US Wins Big In Japan

WWC1 Image: EPA

Big In Japan

The U.S. National Women’s Team Won the Soccer World Cup, 5-2 Against Defending Champion Japan.

The American women gave in Canada an amazing display of soccer, which landed them a 3rd trophy in the National team’s history and its 1st since 1999.  16 minutes into the match, the American women already led 4:0, with a hat trick by Carli Lloyd (including a perfect finish from mid field).  Although Japan did manage to score 2 consolation goals, Team U.S. comfortably managed to maintain the gap until lifting the trophy.

Monday, July 6, 2015

Las night’s (Sunday) Women’s Soccer World Cup Final became a page in the book of soccer history within 16 minutes from kick off, and possibly even earlier in the match.  No doubt, that this was one of the most amazing matches in the history of woman’s soccer, and possibly in soccer period, if not the most amazing of them all.

After 16 years, the US reclaimed the World Champions title with a huge 5-2 win, and became the first team in history to win the title for 3 times.  Some say it is certainly a proper revenge for the loss against the same side in the World-Cup Final 4 years ago.

16 minutes is all it took, for the US to topple the match with an electrifying 4-0.  It is hard to even imagine tighter, more strategic, beautiful soccer than that played during these first 16 minutes of the match.  The American ladies came on to the pitch ready and determined.  They tactically assumed their positions and came out to win, scoring magnificent goals and leaving Japan shell shocked.


Carly Lloyd gave an appearance of a lifetime (Image: AFP)

No later than 3 minutes in, midfielder Megan Rapinoe sent a flat corner kick into the centre of the box, and Carly Lloyd came running from behind to complete what seemed to be a planned drill, kicking the ball into the net with the outside foot.  2 minutes later, and the Japanese were stunned by yet-another static state, with defender Julie Johnston using her heal to slide a ball sent to her from a free kick, with Lloyd again finishing off with a goal from close range.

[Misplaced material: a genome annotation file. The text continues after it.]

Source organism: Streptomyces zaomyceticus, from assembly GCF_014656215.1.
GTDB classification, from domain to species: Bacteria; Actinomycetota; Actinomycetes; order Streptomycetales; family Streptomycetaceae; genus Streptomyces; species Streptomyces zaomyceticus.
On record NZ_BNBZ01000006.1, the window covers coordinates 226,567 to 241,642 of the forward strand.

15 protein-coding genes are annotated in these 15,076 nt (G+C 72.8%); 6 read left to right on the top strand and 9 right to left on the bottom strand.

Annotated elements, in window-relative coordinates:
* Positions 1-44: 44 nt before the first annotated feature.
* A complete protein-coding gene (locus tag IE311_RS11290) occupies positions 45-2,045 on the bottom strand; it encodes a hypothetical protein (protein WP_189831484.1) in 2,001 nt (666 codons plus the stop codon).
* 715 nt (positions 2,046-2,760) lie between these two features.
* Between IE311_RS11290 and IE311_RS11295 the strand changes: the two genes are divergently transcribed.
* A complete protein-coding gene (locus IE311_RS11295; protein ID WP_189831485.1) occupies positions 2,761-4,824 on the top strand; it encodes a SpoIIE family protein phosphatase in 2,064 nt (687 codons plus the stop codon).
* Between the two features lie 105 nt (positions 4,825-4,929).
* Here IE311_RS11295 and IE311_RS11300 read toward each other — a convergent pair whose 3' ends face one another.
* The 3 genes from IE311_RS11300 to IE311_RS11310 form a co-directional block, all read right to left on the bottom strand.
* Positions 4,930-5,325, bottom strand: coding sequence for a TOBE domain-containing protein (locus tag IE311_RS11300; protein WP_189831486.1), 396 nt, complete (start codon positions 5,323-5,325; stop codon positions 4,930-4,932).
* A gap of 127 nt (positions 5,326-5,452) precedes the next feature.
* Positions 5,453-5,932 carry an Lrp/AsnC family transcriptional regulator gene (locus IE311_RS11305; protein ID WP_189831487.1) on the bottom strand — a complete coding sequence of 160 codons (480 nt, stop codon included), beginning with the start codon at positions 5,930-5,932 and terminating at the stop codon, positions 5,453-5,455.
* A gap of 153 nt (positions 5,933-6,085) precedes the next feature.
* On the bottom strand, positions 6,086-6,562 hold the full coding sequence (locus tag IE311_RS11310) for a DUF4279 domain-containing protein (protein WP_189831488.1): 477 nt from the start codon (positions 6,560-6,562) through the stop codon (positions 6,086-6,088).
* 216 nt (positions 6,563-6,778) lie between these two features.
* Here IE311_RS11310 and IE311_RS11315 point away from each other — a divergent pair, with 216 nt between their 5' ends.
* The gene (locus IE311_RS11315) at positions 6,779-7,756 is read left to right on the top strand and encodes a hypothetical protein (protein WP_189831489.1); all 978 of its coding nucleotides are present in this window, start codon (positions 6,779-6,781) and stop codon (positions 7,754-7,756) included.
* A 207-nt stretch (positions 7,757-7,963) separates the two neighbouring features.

The Americans won every draw in midfield, just to advance forward into Japanese territory again and again, and went up to a 3-0 lead on the 14th minute, when Japan’s defender Azusa Iwashimizu made a bad clearance, and enabled US midfielder Lauren Holiday to send a beautiful ball from the air into Japan’s goal.

Still, the 16th minute of the game made the previous 15 seem uneventful, with Lloyd grabbing the ball, overtaking one Japanese player and striking the ball from mid field above Japan’s keeper Ayumi Kaihori, who barely managed to brush the ball before it got in.  The crowds in Vancouver were stunned, as Carli Lloyd completed an amazing hat trick.


Keeper Hope Solo receiving the Goalkeeper Award (Image: EPA)

Even prior to last night’s performance, Lloyd was the front runner for winning the competition’s best player, but her game last night sent her to another atmosphere.  Only to put things into perspective: until this match, no team ever scored more than twice in the Women’s World Cup Final.

From the goal Australia scored into American’s keeper Hope Solo’s net at the 27th minute of the U.S. opening match, until Japan’s forward Yuki Ogimi goal on the 27th minute of the final, the Team USA kept a clean sheet and broke the World Cup’s all-time record for no goals allowed.  Beyond breaking the streak, Ogimi’s goal managed to wake Japan that until them seemed to have abandon the match.



The Japanese players after a disappointing night (Image: AFP)

The US still seemed as if it could score whenever it pleases to do so, but the Japanese seemed to have found a new lease on life.  They even looked as if they were on the road to recovery as America’s defender Johnston headed an own goal in the 52nd minute.  For a few minutes it seemed as if this final can still change, but then Japan lost it completely with another corner that was converted into a goal by US midfielder Tobin Heath (54’).

So, the Trophy now moves from Asia to its’ new home in America for the next 4 years, until the next World-Cup meeting in France.  We will see where it will go next.  That is, if the US decides to let it go.